Germany tore Brazil apart in an incredible opening half hour which saw them roar into a 5-0 lead before running out 7-1 winners to earn a place in the World Cup final.
A mixture of shambolic Brazilian defending combined with lethal passing, movement and finishing by Jogi Loew's side contributed to perhaps the most extraordinary half hour in World Cup history.
Germany's performance was spellbinding, an outstanding display of football that far surpassed their exhilarating but ultimately-doomed showings in South Africa four years ago.
But as great as it was for the Mannschaft, it was even worse for the home team: Brazil had only ever conceded five goals in a World Cup match once, back in 1938 when they let in five against Poland.
Despite that it was still a shock to see Brazil fans leaving the stadium well before half-time to avoid watching the rest of what became the greatest humiliation in the nation's illustrious football history.
That unwanted accolade was previously held by the 1950 side which was beaten 2-1 by Uruguay in the final at Rio de Janeiro's Maracana stadium - a defeat known across Brazil as the 'Maracanazo' (roughly translated, the 'Hammer blow of the Maracana'). That infamous defeat has long been a source of national pain, a shocking night which famously prompted the national team to change their strip colours from white to yellow.
The 2014 World Cup was supposed to be Brazil's chance to finally avenge that defeat on home soil. Instead, it became a defeat far worse than anything that the 1950 team could ever have dreamed of - let alone the outstanding Selecao sides that have graced the yellow shirt since then.
Tuesday's embarrassing defeat was far, far worse, with Brazil going behind to Thomas Mueller's 11th minute goal before a devastating 179-second spell from 23 minutes saw a further three goals go in. That early flurry made the rest of the match a formality - yet Germany still added three more goals, and could have had more.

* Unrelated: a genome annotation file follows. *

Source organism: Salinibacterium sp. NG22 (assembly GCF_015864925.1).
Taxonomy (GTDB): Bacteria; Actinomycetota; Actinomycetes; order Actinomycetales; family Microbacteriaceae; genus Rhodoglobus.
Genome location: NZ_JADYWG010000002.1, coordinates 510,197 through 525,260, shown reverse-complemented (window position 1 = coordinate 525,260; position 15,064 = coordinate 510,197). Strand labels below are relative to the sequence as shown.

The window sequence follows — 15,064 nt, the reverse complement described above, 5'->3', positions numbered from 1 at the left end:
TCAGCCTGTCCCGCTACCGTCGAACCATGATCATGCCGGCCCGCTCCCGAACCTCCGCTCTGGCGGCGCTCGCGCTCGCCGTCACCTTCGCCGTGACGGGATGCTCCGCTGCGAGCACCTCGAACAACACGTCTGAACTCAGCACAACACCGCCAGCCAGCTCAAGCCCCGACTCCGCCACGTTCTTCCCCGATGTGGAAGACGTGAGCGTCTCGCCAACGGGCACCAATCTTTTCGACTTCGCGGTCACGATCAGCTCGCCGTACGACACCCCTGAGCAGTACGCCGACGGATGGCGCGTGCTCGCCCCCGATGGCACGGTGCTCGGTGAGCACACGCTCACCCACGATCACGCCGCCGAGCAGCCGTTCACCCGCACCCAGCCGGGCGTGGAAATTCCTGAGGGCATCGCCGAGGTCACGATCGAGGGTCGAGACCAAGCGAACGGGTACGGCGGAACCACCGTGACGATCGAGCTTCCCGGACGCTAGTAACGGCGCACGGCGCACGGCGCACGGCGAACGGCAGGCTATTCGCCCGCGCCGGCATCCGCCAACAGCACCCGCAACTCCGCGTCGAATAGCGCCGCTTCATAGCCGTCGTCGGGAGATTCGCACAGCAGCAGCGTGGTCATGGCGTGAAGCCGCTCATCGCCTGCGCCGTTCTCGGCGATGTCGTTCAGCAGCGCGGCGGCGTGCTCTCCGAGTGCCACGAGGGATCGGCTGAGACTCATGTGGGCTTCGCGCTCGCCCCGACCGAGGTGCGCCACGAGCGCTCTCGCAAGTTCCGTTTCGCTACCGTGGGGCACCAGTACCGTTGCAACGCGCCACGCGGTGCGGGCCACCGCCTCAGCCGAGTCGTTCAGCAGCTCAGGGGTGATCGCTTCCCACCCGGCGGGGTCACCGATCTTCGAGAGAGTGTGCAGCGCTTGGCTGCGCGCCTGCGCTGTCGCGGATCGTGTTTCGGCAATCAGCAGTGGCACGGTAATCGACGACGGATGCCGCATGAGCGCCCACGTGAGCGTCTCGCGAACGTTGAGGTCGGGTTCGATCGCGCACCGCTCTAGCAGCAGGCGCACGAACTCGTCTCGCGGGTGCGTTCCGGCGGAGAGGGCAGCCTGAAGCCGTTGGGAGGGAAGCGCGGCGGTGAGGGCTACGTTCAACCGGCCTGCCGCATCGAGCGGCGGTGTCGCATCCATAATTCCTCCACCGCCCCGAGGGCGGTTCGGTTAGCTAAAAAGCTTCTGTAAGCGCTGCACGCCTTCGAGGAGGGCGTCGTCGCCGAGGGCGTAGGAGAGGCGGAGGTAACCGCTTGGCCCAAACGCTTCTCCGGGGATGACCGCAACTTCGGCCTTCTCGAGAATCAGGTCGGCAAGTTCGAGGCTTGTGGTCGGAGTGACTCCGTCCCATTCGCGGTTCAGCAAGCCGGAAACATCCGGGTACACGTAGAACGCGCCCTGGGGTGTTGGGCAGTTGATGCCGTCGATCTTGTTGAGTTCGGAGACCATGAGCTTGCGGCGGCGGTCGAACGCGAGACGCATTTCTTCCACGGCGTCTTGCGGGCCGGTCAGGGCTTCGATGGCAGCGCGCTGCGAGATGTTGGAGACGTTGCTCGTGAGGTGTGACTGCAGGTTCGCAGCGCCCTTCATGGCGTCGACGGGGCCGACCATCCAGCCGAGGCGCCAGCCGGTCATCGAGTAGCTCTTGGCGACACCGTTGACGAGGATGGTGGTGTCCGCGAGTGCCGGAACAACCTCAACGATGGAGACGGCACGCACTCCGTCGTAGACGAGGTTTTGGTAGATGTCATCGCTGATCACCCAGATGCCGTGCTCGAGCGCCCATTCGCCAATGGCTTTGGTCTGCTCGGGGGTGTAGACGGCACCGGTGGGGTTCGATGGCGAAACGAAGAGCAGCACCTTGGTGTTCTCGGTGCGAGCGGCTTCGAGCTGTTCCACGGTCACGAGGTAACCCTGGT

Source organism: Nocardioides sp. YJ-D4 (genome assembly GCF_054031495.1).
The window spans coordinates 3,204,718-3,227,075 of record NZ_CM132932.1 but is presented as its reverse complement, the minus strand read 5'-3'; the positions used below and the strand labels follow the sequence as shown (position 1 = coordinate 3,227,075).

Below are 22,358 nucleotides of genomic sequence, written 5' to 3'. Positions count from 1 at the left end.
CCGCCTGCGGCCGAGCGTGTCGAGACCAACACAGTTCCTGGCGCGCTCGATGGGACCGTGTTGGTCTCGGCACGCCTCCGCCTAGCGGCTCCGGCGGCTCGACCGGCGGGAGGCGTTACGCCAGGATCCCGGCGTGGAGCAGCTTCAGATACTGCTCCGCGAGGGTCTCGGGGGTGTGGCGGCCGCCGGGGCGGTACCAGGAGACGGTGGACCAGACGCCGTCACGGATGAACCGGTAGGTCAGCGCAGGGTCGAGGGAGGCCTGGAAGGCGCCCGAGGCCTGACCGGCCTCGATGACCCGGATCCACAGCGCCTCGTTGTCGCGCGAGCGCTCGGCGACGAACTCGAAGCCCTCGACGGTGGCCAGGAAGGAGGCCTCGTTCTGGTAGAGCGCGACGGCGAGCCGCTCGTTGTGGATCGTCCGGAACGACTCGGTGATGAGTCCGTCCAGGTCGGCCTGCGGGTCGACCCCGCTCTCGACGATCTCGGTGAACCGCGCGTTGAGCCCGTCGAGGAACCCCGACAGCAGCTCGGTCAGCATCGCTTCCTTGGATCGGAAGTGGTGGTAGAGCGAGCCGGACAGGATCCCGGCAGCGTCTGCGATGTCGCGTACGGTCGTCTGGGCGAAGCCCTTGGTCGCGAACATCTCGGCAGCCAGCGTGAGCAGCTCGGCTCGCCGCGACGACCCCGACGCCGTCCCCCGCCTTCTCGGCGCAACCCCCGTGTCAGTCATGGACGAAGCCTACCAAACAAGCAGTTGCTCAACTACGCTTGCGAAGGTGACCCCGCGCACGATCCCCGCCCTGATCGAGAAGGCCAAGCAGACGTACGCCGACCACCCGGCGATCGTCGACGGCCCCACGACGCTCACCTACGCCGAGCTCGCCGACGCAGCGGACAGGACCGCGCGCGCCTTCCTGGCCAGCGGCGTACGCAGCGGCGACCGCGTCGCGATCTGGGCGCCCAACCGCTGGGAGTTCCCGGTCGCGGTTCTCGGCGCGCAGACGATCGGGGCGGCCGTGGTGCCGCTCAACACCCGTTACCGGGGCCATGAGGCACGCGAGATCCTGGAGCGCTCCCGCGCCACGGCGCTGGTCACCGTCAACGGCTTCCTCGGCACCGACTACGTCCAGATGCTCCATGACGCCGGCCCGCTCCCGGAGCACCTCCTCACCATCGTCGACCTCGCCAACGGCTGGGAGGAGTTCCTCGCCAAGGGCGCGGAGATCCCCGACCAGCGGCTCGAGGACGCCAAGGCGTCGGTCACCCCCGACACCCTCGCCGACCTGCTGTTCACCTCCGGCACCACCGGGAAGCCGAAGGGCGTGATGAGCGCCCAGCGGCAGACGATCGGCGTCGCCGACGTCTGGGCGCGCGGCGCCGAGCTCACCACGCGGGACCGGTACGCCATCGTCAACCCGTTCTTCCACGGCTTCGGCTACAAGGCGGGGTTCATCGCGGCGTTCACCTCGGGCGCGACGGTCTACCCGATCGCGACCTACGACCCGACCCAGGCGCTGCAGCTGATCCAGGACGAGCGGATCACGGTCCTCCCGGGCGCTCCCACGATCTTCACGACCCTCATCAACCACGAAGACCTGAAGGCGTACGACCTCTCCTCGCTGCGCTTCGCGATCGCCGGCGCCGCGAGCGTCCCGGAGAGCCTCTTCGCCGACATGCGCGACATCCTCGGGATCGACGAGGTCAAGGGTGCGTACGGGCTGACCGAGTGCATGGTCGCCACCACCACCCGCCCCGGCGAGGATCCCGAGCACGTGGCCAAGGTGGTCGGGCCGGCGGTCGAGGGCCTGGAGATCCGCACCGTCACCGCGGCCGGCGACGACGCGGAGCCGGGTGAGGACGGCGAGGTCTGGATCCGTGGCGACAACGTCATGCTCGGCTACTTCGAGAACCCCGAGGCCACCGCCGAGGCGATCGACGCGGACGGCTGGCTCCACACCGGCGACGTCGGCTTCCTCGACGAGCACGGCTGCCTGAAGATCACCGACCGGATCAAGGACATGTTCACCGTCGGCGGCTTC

Only time will tell if Brazil's first competitive defeat on home soil since 1975 will prompt more such soul searching - and another change of shirt colour.
But if they did so in 1950, they ought to once more in 2014: not only was the defeat their worst at a World Cup, and worst on home soil - it was also the single worst in Brazilian football history, eclipsing the 6-0 Copa America drubbing at the hands of Uruguay in 1920.
It could have been worse, however: had Mesut Oezil finished off his clear chance in the 90th minute to make it 8-0, Brazil would have ended up on this list of the heaviest ever defeats at the world Cup:
The biggest ever World Cup defeats
Hungary 10-1 El Salvador - 1982
Laszlo Kiss scored a hat-trick, Laszlo Fazekas scored twice while Tibor Nyilasi, Gabor Poloskei, Jozsef Toth and Lazar Szentes completed the victory. Amazingly, Hungary didn't progress from the group stage.
Yugoslavia 9-0 Zaire - 1974
The naïve Zaire team - one of whom famously rushed out of the wall to clear a free kick before the ball had been touched - were thrashed in fine style, Dusan Bajevic earning a hat trick.
Hungary 9-0 South Korea - 1954
The Korean's first ever World Cup match saw them destroyed by the great Ferenc Puskas, who scored twice - while did Sandor Kocsis grabbed a hat trick.
Uruguay 8-0 Bolivia – 1950
On their way to World Cup glory in Brazil, Uruguay collected what was then the joint-biggest win in World Cup history against their South American neighbours. Oscar Miguez earned a hat-trick.
Sweden 8-0 Cuba - 1938
The Cubans only ever World Cup started brilliantly with a win over Romania - but ended in the quarter-finals with a huge defeat that is the biggest ever in the knockout stages.
Germany 8-0 Saudi Arabia - 2002
Germany's biggest ever World Cup win came just 12 years ago, with Miroslav Klose hitting a hat trick in Japan. Somehow, you get the feeling that the victory over Brazil in Tuesday's semi-final will be better remembered...
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